We promised to close the our celebration of the heroes of 2017 by giving you, the Bottom Up community members, the institution that in our great Solomonic wisdom thought did outstanding exploits in the year that ended about 33 days ago. However, for the first time in years, we failed to agree on one unquestionable performer for 2017.
As we always do in times of disagreement, the decision to pick the winner was left to our leader of expedition, Professor Abiti Joyce Befu, MG 66, also popularly acknowledged as Malawi Most Excellent Grand Achiever-MEGA 1 of all time. At 3.00 am today, Saturday, February 4 2017, MEGA-1 directed us to break with tradition and recognise both finalists so that one represented the private sector and another the public sector.
To qualify, an institution had to convince us that it has worked hard in the past and over the past year to achieve greatness. Institutional focus on improving the welfare of Malawians is another critical criterion.
We shortlisted over 20 private and public institutions. Since some institutions are averse to criticism, we will not mention them. Instead we will concentrate on why Nation Publications Limited (NPL) and the Malawi University of Science and Technology (MUST) are our joint winners of our admiration and praise for 2017.
For those who don’t know, this information may help. Nation Publications Limited was established in 1993 to publish The Nation newspaper, which has since grown to be one of the best read and best designed newspapers in Malawi and in the world.
Since 1993, its investigative stories have led to several social and infrastructure changes in Malawi. Maizegate Part 1 was revealed by The Nation in the 2000s. Cashgate is now the catchword partly because of Nation investigations. The morgue at Kamuzu Central Hospital got the necessary expansion and cold-room refurbishment because of The Nation exposure of rotting bodies.
At that time The Nation was launched, there were 20 other independent (of government and state) newspapers and magazines. The fact that it has survived to this day, and does not appear to be ready to close in the next 25 years, despite being denied government advertisement at times is a sign that the organisation has strong survival strategies. That attracted our attention.
A good organisation is known for the quality of employees it hires. The Nation has some of the best and the most ethical journalists in Malawi. We patted it on the back for that.
Attractive as the above observations were, we did not think they were worth crowning NPL the institution of 2017.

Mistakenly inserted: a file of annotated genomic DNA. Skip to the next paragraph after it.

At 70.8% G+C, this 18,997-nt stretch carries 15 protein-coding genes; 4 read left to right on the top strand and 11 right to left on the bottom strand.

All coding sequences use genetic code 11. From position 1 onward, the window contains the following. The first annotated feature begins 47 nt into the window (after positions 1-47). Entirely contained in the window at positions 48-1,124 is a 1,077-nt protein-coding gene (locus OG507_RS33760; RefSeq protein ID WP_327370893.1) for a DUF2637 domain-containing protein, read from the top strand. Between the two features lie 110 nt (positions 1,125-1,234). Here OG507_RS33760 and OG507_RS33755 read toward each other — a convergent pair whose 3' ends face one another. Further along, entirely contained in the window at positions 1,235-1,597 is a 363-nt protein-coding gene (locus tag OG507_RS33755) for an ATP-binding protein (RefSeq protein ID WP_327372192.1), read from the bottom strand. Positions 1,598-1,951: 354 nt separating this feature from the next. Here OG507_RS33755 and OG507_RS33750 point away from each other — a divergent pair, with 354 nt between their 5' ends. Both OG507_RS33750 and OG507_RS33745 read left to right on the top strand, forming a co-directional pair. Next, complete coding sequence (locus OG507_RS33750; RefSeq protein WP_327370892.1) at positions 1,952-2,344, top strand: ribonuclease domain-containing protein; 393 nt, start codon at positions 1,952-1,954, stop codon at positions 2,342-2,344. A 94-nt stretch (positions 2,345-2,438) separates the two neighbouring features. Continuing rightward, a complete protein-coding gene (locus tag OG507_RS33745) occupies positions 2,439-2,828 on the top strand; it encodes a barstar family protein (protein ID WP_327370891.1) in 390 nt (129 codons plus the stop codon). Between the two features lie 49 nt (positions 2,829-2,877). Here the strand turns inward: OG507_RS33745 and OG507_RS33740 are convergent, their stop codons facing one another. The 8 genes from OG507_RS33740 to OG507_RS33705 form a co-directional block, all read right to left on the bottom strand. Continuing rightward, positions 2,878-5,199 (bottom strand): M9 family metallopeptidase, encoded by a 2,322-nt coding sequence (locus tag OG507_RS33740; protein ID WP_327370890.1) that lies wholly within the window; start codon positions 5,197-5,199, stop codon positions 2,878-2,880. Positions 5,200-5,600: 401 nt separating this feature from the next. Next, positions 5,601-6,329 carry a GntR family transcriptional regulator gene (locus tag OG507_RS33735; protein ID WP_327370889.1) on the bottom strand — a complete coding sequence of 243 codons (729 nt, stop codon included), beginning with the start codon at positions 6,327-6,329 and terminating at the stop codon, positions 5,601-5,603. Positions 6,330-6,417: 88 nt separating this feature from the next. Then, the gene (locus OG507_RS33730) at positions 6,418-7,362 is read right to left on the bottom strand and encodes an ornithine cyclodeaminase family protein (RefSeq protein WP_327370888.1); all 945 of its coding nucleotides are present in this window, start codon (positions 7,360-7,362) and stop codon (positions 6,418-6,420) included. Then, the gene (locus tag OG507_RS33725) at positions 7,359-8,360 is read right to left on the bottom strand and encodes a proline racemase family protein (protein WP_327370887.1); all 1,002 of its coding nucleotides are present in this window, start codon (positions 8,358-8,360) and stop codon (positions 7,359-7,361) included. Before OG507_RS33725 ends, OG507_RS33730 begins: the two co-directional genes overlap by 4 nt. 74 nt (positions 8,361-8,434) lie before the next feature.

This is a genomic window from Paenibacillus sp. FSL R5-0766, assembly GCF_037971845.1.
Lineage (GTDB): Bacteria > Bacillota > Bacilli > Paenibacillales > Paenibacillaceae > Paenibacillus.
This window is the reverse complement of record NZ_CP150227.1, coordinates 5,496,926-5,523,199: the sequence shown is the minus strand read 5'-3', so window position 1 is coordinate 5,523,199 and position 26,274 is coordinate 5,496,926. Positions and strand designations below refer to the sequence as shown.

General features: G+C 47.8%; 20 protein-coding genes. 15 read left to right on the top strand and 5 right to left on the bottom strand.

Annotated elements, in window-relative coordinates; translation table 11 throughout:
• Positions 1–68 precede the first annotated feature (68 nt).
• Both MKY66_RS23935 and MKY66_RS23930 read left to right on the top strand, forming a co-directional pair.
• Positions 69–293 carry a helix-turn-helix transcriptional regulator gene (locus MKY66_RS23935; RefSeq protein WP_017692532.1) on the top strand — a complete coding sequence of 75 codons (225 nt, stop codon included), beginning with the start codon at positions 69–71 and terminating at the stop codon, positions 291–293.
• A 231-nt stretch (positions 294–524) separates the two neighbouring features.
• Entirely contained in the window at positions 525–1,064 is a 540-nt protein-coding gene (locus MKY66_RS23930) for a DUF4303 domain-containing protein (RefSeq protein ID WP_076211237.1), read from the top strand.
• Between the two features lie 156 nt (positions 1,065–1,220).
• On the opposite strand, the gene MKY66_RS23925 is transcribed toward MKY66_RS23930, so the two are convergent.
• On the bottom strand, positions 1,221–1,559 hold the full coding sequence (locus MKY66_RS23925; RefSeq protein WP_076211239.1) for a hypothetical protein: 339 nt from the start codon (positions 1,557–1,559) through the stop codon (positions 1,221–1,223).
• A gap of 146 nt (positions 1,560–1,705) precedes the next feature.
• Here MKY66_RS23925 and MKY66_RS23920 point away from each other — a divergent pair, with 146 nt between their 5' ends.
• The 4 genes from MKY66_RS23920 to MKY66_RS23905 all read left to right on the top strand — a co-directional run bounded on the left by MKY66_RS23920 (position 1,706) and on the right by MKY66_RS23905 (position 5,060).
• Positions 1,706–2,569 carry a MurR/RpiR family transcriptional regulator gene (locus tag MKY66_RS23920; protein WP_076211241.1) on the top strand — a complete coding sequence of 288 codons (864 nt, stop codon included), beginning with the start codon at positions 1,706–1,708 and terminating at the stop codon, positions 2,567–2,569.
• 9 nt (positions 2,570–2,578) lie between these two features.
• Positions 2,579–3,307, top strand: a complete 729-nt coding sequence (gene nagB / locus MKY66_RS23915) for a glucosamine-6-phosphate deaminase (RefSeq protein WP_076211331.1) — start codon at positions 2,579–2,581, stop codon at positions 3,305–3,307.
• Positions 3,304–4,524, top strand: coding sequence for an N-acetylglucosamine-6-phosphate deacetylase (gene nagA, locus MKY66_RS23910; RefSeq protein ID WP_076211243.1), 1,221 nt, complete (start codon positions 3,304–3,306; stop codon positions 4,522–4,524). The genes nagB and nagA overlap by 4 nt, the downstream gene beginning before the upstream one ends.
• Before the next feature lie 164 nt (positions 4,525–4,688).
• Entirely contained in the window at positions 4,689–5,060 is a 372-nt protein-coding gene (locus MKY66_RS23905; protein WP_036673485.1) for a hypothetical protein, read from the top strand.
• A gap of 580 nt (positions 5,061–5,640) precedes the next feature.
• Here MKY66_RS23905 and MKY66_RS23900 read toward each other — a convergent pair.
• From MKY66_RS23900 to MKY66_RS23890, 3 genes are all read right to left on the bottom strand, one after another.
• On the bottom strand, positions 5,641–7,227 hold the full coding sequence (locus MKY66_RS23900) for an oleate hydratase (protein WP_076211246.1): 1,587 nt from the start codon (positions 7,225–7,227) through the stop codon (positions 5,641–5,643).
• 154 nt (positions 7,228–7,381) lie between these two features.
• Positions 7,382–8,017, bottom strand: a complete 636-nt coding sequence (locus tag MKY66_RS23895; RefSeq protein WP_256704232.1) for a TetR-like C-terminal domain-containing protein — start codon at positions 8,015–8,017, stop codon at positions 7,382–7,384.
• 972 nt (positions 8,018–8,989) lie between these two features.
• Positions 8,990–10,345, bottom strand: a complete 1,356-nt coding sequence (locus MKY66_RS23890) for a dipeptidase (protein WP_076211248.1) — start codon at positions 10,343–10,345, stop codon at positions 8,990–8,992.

What attracted and convinced us most was its annual Mothers Fun Run whose objective is to raise funds to help hospitals look after Malawians better. It has done so for some years now in support of referral, district, rural and village level hospitals. Last year alone, NPL, through the fun run, managed to raise somewhere around K80 million kwacha, if press reports are correct.
That money and material raised will certainly go a long way to help the needy sick. If you think this is not worth praising, ask yourself what the big banks, private companies, hotels, telephony companies and other institutions that make ‘humongous’ annual profits have ever done for the poor of this country. Some have been busy building small pit latrines upon which they shamelessly affix their huge logos.
By the way do you know that without NPL and ZBS joining hands there would be no Miss Malawi contest?
Let’s now turn to MUST.
For the first time in living memory a public institution went out of the way to raise funds to assist poor students. MUST gets its funds through parliamentary allocations, student fees, donations and other means. However, it took the management of that university to realise that the university itself could help students. This is not typical of civil service mentality. MUST organised a golf tournament that raised above MK300 million, according to press reports. If the institutions and individuals that pledged to sponsor have by now honoured their pledges, MUST must have good money to help extremely needy students.
The creativity of MUST management ought to be emulated by other university colleges which seem more interested in sending needy students away instead of helping them achieve their dreams.
Do you know that Bottom Up, NPL and MUST have one critical factor in common? They are all led by female professors. Could femalehood be the contributing factor?